They shone as beacons of inspiration at the London Paralympics, but what comes next for Australia’s elite disabled athletes? By Daniel Paproth and Stephen A Russell
Just three months ago, Australia’s elite disabled athletes were rubbing shoulders with rock stars and being treated like celebrities as the London Paralympics enjoyed unprecedented public attention. The Australian Paralympic team finished fifth on the world leaderboard, winning 85 medals – 32 gold, 23 silver and 30 bronze. The haul dwarfed that of the Olympic team’s total (35 medals) and quadrupled its gold tally (seven medals).
But now, after basking in the warm glow of the world spotlight, they’ve come home to their everyday lives.
When we meet, four members of the team have reconvened to talk about their experiences. Or at least, three of the athletes have made it – Ahmed Kelly is still struggling to get here, caught up somewhere in Melbourne’s morning traffic snarl.
Wheelchair basketball star Dylan Alcott, 21, who was born with a spinal tumour, checks his watch repeatedly, knowing he’ll have to dash off soon to deliver one of his rousing motivational talks at nearby Etihad Stadium. Far from being annoyed, the consummate joker entertains us all with details of his post-Paralympics training regime.
“I feel sorry for my liver,” he says, laughing. “I’ve been a full-time drinker for the last few weeks.”
He says it is strange being back home after training for two consecutive Paralympic Games. “You put so much time and effort into it and then all of a sudden, with the click of your fingers, you’ve won a silver medal and what do you do now? I’m waking up every day and I have a free schedule and I have no idea what to do with my life.”
Clutching the silver medal he secured in London, Alcott admits he had been hoping to retain the Rollers’ gold medal from Beijing, but the Australian team was pipped at the post by Canada. Still he’s hanging on to the afterglow of his new-found popularity, both on and off the court, by hanging out regularly with fellow Melbourne-based athletes.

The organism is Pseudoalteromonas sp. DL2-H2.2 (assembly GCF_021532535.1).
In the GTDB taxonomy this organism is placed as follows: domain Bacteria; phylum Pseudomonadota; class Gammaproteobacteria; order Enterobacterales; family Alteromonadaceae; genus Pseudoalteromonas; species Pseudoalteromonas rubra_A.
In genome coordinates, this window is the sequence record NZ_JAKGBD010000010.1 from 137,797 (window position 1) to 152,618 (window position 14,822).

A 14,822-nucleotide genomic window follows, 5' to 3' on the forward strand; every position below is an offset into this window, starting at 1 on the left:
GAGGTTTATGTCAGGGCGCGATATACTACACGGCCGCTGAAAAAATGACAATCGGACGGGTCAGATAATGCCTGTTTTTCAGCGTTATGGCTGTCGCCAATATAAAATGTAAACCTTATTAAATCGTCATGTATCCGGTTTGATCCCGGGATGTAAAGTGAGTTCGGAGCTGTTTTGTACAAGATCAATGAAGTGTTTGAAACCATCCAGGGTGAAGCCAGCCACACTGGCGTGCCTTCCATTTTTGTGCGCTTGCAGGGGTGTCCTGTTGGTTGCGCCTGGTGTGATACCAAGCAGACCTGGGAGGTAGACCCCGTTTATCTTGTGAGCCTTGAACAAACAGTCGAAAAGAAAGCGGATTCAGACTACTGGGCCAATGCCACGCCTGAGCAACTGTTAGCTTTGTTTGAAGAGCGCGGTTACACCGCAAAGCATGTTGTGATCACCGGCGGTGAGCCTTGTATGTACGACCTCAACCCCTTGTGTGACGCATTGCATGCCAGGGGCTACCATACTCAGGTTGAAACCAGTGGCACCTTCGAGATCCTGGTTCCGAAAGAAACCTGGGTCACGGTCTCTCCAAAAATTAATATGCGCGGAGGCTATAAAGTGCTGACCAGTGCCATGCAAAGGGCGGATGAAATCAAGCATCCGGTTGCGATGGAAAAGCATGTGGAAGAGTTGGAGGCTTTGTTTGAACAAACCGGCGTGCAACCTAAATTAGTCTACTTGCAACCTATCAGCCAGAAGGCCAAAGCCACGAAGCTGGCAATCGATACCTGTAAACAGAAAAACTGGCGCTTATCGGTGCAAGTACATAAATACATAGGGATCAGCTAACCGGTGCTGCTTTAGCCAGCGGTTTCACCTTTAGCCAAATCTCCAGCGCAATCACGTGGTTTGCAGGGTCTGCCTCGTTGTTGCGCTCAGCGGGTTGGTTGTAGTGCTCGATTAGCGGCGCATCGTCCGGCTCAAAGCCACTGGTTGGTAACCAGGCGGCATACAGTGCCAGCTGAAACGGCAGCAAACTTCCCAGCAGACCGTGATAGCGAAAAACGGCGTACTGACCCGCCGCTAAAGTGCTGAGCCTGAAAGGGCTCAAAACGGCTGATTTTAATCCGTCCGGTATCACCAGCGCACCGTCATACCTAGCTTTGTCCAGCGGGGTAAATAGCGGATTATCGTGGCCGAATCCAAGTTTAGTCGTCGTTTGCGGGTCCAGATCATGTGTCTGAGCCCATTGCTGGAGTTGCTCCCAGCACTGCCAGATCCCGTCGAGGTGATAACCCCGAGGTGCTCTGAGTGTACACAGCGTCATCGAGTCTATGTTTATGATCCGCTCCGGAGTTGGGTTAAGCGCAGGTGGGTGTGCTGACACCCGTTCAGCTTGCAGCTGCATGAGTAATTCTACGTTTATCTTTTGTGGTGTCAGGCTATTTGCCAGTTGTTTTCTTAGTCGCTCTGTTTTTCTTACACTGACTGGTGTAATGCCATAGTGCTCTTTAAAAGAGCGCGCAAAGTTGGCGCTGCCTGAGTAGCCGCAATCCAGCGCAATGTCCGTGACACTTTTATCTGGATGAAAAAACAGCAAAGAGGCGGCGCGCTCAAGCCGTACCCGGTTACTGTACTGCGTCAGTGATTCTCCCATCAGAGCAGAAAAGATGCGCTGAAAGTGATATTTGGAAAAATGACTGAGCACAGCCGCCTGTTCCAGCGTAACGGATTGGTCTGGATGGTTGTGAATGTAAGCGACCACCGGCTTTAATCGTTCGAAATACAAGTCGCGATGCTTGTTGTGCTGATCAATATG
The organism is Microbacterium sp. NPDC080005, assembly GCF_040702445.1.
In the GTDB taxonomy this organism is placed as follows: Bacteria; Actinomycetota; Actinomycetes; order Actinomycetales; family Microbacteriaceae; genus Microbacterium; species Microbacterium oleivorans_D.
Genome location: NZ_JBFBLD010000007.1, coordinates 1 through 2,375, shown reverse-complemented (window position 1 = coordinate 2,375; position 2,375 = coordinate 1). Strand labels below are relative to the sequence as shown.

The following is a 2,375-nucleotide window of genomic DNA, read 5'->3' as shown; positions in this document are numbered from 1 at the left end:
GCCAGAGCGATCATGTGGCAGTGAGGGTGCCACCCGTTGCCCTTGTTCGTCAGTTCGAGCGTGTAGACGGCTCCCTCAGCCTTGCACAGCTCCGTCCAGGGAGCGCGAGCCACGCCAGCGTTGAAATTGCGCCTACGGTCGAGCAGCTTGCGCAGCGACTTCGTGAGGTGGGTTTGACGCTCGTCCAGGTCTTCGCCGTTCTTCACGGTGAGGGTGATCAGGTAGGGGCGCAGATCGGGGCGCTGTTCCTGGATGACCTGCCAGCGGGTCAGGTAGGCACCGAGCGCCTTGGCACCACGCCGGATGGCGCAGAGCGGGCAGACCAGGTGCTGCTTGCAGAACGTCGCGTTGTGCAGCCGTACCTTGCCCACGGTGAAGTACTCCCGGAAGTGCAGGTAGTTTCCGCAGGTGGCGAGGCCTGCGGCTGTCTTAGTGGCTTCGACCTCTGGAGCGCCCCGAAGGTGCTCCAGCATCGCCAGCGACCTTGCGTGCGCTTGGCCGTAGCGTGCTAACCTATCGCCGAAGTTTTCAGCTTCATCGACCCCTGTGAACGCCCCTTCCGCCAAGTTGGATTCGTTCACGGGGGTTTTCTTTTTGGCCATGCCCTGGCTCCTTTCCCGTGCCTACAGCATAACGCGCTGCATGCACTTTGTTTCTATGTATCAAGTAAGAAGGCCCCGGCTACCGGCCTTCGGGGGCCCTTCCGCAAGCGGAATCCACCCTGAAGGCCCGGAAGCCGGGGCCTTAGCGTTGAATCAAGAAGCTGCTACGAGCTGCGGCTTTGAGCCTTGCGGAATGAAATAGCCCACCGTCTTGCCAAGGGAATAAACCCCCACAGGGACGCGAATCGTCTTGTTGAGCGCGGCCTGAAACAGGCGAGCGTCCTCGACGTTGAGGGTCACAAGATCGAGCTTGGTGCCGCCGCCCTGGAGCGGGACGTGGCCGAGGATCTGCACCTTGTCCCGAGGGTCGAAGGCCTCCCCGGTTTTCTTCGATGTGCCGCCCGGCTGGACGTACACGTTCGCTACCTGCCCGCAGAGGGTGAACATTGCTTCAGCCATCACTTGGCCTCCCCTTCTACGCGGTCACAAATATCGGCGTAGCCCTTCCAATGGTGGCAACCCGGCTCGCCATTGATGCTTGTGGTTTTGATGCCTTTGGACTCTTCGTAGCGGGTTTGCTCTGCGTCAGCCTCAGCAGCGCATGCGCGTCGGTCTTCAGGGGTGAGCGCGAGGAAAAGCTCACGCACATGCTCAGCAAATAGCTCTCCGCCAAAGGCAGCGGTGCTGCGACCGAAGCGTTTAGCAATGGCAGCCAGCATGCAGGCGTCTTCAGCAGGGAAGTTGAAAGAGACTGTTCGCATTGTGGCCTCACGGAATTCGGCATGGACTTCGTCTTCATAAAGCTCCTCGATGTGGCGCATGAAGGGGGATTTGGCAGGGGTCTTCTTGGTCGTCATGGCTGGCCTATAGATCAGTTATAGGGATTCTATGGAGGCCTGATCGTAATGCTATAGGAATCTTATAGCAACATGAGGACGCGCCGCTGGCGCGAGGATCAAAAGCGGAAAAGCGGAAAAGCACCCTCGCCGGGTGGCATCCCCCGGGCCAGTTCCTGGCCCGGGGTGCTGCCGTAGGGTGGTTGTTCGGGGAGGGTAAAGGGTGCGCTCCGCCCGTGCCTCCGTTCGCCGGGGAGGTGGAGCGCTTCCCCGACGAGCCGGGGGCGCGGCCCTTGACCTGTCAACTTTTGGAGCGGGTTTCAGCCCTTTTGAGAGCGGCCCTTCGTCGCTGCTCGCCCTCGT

“It was like being a proper celebrity,” he says of his time in London. “People legitimately knew who you were, or they were interested to know. That stuff’s pretty unheard of at the Paralympics, so it was an awesome experience.”
He was blown away by the scale of the Paralympics closing ceremony, too. “We had Jay-Z, Rihanna and Coldplay,” he marvels. “I was getting a bit excited when I saw Rihanna because I’ve got the biggest crush on her. I was about five metres away, I was about to throw myself at her, metal and all.”
A charismatic presence with a cheeky glint in his eye, Alcott’s not sure if he’s headed to Rio in 2016, but he’s already working the rounds as a motivational speaker, and is shooting for a career in television.
“If there’s a 12-year-old kid sitting at home, having a sh*t time at school and he puts on The Project and there’s a guy in a wheelchair not talking about being in a wheelchair, I reckon that would change how we are perceived in the community.”
If he doesn’t compete at Rio, Alcott at least hopes to be reporting from there. And he’d like to see some big sponsorship money heading the athletes’ way.
“Unfortunately we don’t get the same amount of money as our able-bodied counterparts, but by 2020 I imagine it will pretty much be a full-time professional gig,” he says. “If we keep building on what happened in London, it’s only going to get better and better.”
Katy Parrish, 21, who has cerebral palsy, competed in track and field events in London. Despite missing out on medals, the positive experience of competing at two consecutive Paralympic Games inspires her to push harder as she prepares for a third assault, at Rio 2016.
After much-needed downtime immediately following the Games, she’s back at training and has her sights set on the 2013 International Paralympic Committee Athletics World Championships in Lyon, France, and Glasgow’s Commonwealth Games in 2014.
“I’ve had a good break, and now I’m just basically getting back into things, trying to get back to reality, get a job and decide if I want to go to uni,” she says.